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Many organisations now operate cross border teams and projects. Consequently many employees’ managers are not located in the same office. Sometimes it’s not even in the same country or continent. Furthermore many organisations are facing growing numbers of employee requesting flexible working including the ability to work from home regularly. With distant employees and busy schedules it will become a real possibility that in some cases these remote workers be “out of sight and out of mind”

A recent survey by the TUC found that half a million more people are working from home than in 2007. The report urged employers to “chill out over remote working”. The TUC report suggest that employers benefit from increased productivity, retain talented staff and supports employees who are carers or disabled. A study conducted by Stanford University suggests that working from home on one or two days a week is ideal for productivity.

The down side is that unless carefully managed remote office or home working can lead to less interactions between employee, other team members and manager or, even worse, situations where the only time an employee speaks to their manager is at annual appraisal time.

Many home workers suffer from mistrust by their managers and fellow team members who fear that working from home is somehow a big skive. By carefully planning the remote or home working can be mutually beneficial, here’s how.

Working smarter

Whist there will, no doubt, be a few employees who will “skive off” the reality is that many will start earlier and work longer missing lunch breaks and actually being more productive. The challenge for managers is to have the same finger on the pulse of these team members as they would have had, had the individuals been in the office around them.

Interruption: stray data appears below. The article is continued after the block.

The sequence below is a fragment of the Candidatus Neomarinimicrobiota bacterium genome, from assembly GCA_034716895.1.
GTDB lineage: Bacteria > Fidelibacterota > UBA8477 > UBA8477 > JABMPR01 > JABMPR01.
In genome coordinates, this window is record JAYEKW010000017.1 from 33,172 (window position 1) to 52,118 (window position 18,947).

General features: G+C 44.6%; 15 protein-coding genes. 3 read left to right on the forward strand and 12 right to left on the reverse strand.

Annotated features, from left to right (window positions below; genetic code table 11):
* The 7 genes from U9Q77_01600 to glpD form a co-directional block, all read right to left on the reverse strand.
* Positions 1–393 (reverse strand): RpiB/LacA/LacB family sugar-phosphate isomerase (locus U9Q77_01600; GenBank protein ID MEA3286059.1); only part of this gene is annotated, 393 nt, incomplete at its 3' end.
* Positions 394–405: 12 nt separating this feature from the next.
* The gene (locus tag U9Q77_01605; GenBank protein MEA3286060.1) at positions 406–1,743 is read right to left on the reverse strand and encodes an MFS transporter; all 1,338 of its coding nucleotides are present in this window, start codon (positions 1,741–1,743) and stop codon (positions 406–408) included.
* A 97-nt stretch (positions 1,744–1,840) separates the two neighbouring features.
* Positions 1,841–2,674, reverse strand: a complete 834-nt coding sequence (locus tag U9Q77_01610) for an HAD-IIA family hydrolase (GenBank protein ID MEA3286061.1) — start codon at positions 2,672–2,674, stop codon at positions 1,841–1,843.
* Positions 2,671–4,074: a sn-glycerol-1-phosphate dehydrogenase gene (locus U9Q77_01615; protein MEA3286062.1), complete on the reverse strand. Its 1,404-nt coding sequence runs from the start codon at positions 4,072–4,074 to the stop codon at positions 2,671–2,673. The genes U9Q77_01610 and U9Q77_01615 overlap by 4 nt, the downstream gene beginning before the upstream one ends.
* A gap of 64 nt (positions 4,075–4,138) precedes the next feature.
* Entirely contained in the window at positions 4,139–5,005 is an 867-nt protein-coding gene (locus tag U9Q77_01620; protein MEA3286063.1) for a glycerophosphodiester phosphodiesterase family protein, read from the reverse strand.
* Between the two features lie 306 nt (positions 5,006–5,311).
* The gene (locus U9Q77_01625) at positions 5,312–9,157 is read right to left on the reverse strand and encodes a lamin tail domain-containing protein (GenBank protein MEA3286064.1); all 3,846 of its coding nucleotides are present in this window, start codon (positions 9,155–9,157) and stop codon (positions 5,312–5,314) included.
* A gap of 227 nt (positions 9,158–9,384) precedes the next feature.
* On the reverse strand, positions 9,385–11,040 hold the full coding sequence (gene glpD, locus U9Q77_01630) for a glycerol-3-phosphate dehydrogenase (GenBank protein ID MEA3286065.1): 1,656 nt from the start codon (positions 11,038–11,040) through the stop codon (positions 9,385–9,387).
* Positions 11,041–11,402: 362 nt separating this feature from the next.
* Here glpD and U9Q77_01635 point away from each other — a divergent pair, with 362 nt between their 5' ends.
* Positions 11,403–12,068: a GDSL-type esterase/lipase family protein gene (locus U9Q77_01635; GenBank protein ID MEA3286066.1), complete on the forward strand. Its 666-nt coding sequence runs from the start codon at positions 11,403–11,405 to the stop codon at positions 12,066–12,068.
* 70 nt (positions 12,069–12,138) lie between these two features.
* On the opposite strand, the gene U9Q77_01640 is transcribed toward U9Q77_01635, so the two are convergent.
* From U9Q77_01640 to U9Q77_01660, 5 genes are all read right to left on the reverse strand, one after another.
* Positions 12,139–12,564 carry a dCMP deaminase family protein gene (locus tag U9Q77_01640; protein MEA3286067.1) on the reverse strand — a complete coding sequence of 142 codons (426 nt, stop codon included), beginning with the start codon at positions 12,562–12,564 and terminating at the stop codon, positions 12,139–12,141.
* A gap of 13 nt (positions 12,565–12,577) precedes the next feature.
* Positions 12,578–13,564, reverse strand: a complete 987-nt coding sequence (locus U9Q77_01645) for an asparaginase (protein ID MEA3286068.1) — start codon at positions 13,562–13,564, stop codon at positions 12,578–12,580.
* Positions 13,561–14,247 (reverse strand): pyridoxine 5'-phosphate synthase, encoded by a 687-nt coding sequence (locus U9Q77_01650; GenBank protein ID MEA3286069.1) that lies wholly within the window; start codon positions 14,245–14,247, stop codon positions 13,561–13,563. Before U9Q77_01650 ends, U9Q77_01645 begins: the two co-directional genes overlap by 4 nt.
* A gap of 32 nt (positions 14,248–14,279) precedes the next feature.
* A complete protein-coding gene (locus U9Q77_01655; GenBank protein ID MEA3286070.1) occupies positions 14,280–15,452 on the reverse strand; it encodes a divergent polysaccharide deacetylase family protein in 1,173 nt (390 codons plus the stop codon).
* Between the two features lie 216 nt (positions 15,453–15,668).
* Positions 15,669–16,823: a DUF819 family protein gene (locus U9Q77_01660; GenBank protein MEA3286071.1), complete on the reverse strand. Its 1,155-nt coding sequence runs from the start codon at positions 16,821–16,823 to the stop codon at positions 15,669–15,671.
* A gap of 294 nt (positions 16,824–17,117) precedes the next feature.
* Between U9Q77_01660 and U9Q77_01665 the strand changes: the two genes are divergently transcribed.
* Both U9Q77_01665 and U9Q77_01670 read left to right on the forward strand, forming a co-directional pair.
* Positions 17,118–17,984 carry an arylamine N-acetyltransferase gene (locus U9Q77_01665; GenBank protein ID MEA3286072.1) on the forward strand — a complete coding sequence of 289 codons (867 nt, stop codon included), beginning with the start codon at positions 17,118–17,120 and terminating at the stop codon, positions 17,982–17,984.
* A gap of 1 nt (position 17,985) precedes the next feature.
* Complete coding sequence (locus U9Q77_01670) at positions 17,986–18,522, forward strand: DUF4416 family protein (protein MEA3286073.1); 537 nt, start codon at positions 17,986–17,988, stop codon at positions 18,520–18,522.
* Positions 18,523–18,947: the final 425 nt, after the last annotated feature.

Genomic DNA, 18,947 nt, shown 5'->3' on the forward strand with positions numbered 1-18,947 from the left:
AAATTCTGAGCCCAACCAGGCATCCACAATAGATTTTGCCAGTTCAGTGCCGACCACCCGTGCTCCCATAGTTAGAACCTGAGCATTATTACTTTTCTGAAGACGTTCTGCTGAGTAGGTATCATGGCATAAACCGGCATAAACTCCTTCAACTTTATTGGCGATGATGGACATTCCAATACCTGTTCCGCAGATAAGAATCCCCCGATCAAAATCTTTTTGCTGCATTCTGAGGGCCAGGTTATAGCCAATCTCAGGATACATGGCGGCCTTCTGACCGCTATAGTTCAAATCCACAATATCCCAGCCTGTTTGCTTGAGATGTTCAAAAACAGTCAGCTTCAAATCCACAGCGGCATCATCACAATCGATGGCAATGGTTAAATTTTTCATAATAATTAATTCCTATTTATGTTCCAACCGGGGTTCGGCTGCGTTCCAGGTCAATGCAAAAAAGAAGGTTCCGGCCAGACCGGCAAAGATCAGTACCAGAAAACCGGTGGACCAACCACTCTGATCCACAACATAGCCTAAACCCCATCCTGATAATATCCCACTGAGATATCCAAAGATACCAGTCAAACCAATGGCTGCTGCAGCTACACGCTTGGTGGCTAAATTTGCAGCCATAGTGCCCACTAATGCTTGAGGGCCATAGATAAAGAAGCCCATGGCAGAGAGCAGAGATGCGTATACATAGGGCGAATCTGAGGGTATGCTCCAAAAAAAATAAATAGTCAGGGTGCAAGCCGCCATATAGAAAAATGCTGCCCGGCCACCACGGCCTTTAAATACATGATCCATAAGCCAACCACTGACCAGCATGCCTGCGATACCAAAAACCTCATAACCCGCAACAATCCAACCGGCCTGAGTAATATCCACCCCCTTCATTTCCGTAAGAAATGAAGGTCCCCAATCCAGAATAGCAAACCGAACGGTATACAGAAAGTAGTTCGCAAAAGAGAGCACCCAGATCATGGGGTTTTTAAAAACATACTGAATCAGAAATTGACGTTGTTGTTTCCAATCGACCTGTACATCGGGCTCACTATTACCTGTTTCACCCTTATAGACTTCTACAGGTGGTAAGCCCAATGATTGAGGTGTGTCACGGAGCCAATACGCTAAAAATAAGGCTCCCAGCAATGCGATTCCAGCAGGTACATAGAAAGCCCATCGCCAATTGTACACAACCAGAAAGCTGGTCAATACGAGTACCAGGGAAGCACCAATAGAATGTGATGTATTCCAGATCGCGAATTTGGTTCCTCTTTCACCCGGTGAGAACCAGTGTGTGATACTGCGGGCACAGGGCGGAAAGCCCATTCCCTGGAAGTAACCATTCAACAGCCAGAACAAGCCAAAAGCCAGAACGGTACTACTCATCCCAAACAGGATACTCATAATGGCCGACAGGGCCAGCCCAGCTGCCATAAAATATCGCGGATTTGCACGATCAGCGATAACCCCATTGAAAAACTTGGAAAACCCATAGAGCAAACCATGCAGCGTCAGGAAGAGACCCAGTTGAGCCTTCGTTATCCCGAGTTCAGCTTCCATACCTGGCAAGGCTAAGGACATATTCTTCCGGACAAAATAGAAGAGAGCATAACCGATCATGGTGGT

Hot tips for remote working

Communication, Communication, Communication. The manager, in my view, will need to build a strong personal relationship with the individuals to build trust and rapport. The manager will need assurance that the work is getting done. The employee needs to know that they are trusted and that their work is still valued.

  • Communication. Talking to your remote workers is more important than ever. Be in regular contact with them on work and non-work issues. Build rapport with individuals so that a telephone call is a genuine interaction rather than an “I’m checking your working” call.
  • Communication. I’ve written before about the role of regular one to ones (normally monthly). In a remote working situation they are an important point of regular contact where work issues can be discussed, In fact, they may need to be more frequent.
  • Communication. Hold regular team or project meetings to ensure that everyone is fully involved and up to speed on issues and progress. With home workers having regular full team meetings when they are back in the office can help to enforce the team spirit and interactions with other team members.
  • Use the technology to full advantage so “on line” meetings, video telephone calls and file sharing are going to be really useful.

Ensuring the work gets done

The manager will need to move focus away from how long have you been at the desk or PC to an outputs and achievements approach. Whether the employee is working in a remote office or working from home it’s important to establish with them clear objectives and outputs. The outputs may need to have short term timescales with frequent reviews of progress to clearly establish a culture of monitoring and review that enables the manager and employee to feel comfortable with the working methodology.

Remote working in any form does not have to mean out of sight and out of mind. Managers can act proactively to ensure team and individual effectiveness.

What are your tips for making remote working effective for organisations? Please leave a comment below.

Please contact Alan to find out how he can help your managers and teams work effectively together.

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